Now that Miss Josh has overcome hoof problems, her feet are planted firmly on the turf. The once-wayward filly has found guidance on the grass, which has brought her to today's $100,000 Chrysanthemum Handicap at Laurel as the favorite.

Miss Josh had won $30,000 before this year, when trainer Barclay Tagg put her on the grass and witnessed a startling transformation. Tagg said he likes to try his horses on the turf at least once, and Miss Josh was a perfect candidate with her troubled feet and proven pedigree; Highland Springs, who became a prominent turf runner for Tagg, is her half-brother.

Since June, Miss Josh has won three stakes races on turf and had a fourth in her midst before Foresta edged her at the last instant in the All Along Stakes. The performance qualified Miss Josh as Maryland's best turf-oriented filly.

Miss Josh faces neither Europeans nor graded stakes winners in the Chrysanthemum, but potential complications exist. She drew post 12 in a 13-horse field, and the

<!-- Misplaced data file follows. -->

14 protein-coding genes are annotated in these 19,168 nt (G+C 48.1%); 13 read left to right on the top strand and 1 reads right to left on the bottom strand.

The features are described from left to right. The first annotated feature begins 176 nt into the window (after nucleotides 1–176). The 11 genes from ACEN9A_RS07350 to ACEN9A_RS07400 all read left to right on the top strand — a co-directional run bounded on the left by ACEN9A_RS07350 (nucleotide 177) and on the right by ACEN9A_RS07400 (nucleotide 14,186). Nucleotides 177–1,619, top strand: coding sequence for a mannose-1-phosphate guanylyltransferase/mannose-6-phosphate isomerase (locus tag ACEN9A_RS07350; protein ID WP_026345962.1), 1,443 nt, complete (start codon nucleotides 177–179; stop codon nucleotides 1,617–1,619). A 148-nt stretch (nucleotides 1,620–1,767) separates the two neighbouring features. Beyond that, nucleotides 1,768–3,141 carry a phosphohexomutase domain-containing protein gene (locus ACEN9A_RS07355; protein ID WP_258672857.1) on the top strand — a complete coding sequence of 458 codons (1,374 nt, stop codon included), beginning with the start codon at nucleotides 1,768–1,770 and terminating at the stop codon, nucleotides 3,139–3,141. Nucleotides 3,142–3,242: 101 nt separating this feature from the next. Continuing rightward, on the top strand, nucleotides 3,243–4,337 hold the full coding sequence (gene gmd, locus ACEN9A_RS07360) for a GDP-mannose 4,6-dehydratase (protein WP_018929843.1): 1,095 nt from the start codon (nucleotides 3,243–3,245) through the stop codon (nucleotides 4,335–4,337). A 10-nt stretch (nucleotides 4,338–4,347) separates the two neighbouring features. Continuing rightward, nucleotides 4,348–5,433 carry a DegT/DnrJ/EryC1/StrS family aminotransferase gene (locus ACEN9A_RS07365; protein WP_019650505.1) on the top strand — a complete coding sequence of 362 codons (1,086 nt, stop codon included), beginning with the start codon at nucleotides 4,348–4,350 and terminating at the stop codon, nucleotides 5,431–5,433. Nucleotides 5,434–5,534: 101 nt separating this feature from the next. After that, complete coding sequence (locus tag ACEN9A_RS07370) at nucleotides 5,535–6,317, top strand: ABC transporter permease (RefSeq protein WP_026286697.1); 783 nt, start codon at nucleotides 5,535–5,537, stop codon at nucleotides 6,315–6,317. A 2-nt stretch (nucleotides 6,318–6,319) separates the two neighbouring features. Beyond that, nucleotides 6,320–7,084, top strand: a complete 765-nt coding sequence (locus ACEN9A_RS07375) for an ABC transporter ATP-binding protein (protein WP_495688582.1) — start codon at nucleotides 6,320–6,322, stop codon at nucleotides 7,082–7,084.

1 1/16-mile race features a short run to the first turn. Miss Josh has the speed to gain position, but the prospect of a soft turf course worries Tagg as well. His filly was beaten by 14 lengths in her only race on soaked earth.

The withdrawal of Miss Unnameable, who's trained by Wayne Lukas, made Miss Josh's task a littler easier. Still, 11 of her 12 rivals have won stakes races. Houston's Retirement

Houston, the champion Maryland-bred 3-year-old of 1989, has been retired to stud in Kentucky at Walmac International, where he'll stand for a live-foal fee of $10,000.

Although he won the Derby Trial, Bay Shore and King's Bishop stakes last year, Houston was considered somewhat of a disappointment as a racehorse. Assorted injuries limited him to 11 starts -- which produced five victories and $240,632 -- but more was expected from a colt who commanded $2.9 million as a yearling. Houston is by Triple Crown winner Seattle Slew out of the champion mare Smart Angle.

Others to begin stud duty in Kentucky next year include Carson City ($7,500), Red Ransom ($7,500) and Beau Genius ($6,000). . . .

Ten Keys apparently will not race again this year, but owner Charlie Linhoss and trainer Mike Pino said the turf star is likely to run in 1991 as a 7-year-old. Linhoss said they reconsidered sending Ten Keys to a minor stakes race at Churchill Downs this weekend, deciding instead to rest the million-dollar winner, who has the makings of a stallion. . . .

Mike Luzzi rode three winners yesterday to move into second place in the jockey standings, four victories shy of the sidelined Edgar Prado. Luzzi passed Joe Rocco, who called in sick yesterday with the flu.